Jun 06, 2022
Seminar on Financial Markets Affected by Epidemic in Shanghai Held by SAIF Think ...
In March 2022, a new Omicron Covid epidemic outbreak occurred in Shanghai, impacting industry supply chains in China and abroad. Recently, the Central Political Bureau proposed a number of measures to protect and stabilize supply chains, and to promote the operation and upgrade of foreign trade and industry.
On May 13th, SAIF held an online closed-door seminar on "Impact on Supply Chains: An Analysis of Financial Markets after the Epidemic in Shanghai". During the seminar, scholars exchanged views on recent changes and development trends in domestic and international financial markets, and discussed improvements for China's financial market system.
Professor Guangshao Tu (Member of the CPPCC, Executive Dean at SAIF) stated that it was China's requirement and an extremely challenging task to coordinate epidemic prevention and control, protect people's livelihoods, and ensure economic stability.
The impact of the epidemic in Shanghai is multi-faceted. Due to the status and unique characteristics of Shanghai, the impact on supply chains brought about by the epidemic is a systemic issue which requires more attention.
Professor Feng Li (Professor of Accounting at SAIF, Associate Director ofCAFR, Co-Director of SAIFR) delivered the report. He reviewed the development of the epidemic in Shanghai, its prevention and control measures, and the impact of the epidemic on Shanghai as a core node of domestic and international supply chains. Using an empirical analysis method, he then analyzed the impact of the epidemic on Shanghai, the Yangtze River Delta region, and the global economy——from the perspectives of financial markets.
Professor Li suggested that Chinese government should ensure people's livelihoods while still helping industries and enterprises, that are at the core of domestic and international supply chains, to resume production as soon as possible. Meanwhile, Chinese government should improve functionality for financial markets, thus making a positive contribution to supply chain stability.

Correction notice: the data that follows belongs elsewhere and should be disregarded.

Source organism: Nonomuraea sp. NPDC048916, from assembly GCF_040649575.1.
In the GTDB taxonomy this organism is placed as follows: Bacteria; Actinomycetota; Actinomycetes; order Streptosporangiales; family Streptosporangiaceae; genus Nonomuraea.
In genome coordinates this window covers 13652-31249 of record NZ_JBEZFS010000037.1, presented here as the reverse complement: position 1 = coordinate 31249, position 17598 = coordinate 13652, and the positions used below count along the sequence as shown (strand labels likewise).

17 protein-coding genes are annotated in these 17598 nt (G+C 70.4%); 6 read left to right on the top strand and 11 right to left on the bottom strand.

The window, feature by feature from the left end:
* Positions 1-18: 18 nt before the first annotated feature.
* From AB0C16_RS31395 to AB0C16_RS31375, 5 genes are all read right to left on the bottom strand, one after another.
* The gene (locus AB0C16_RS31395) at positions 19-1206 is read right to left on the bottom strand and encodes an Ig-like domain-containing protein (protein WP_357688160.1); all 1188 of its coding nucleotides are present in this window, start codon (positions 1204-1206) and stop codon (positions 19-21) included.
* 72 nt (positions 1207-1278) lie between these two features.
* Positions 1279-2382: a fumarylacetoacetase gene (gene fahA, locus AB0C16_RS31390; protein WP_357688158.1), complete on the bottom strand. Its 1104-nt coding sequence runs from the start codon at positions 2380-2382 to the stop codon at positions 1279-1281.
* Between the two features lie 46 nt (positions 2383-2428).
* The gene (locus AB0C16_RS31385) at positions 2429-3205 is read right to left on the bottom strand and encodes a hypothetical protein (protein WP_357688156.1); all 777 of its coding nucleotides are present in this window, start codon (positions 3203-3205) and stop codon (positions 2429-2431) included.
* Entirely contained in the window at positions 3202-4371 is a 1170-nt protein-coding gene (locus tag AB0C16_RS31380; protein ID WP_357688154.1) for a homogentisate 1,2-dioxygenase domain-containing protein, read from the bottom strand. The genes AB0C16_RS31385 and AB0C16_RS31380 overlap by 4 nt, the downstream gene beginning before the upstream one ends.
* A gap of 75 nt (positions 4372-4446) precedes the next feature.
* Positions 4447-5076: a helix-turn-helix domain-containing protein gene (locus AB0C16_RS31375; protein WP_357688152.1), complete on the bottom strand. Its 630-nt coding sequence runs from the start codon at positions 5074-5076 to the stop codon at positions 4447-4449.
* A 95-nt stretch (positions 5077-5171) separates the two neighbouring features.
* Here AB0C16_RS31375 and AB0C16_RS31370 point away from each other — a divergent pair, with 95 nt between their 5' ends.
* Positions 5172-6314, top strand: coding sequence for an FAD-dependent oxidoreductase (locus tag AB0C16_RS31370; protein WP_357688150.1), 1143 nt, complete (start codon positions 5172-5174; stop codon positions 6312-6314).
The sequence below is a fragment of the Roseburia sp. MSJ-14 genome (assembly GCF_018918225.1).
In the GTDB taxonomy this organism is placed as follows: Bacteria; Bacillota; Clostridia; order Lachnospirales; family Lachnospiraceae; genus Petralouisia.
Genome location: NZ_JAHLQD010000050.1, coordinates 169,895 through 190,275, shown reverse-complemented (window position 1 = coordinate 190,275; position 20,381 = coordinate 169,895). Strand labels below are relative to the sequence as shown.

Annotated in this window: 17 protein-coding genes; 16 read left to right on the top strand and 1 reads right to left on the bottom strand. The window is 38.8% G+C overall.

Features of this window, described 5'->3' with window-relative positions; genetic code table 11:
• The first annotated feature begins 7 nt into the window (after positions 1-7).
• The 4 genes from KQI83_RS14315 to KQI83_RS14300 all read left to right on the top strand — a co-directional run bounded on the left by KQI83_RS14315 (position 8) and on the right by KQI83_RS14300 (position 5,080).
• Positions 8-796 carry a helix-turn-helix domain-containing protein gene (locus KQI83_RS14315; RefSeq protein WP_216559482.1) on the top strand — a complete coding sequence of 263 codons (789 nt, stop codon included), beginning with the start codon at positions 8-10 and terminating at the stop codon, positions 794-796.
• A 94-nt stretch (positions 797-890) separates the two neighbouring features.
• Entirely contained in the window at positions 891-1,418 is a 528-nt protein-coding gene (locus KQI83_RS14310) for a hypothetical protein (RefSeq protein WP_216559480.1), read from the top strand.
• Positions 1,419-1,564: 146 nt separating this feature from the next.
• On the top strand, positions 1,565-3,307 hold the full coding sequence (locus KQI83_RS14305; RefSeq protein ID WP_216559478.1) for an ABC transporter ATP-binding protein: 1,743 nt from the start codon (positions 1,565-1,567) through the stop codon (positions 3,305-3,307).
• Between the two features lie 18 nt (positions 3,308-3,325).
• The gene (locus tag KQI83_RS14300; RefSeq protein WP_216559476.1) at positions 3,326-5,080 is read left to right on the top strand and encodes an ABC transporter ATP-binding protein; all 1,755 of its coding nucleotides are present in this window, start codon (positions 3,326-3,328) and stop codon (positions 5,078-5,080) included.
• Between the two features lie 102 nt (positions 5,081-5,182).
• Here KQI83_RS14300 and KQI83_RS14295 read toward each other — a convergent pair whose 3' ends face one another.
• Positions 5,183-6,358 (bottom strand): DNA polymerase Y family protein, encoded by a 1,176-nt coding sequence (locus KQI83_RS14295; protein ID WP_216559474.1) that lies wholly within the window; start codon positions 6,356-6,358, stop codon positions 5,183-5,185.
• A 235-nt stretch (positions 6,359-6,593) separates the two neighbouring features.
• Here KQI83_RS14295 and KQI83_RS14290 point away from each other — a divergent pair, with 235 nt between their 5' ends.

Other experts from financial industries also analyzed the adverse impact of the pandemic and gave suggestions to counter the supply chain impact upon enterprises and capital markets in various sectors, including: foreign trade supply chain, the national unified market, stock markets, domestic credit debt markets, and commodity markets (international and domestic).
In the discussion session presided over by Professor Xiaochun Liu (Associate Director of CAFR), scholars highly praised the report and shared their professional opinions. They included: Professor Jiang Wang (Chair of Academic Council at SAIF, Mizuho Financial Group Professor at Sloan School of Management, MIT), Professor Hong Yan (Professor of Finance at SAIF), Professor Chun Chang (Professor of Finance, Huifu Chair Professor at SAIF), Professor Jun Pan (Professor of Finance, Chair Professor at SAIF), Professor Haizhou Huang (Special-Term Professor at SAIF, Managing Director and Member of Management Committee at CICC), Professor Fangwei Wu (Associate Director of CAFR), Professor Rui Kan (Professor of Practice at SAIF), and Professor Ying Ma (Affiliated Professor at SAIF).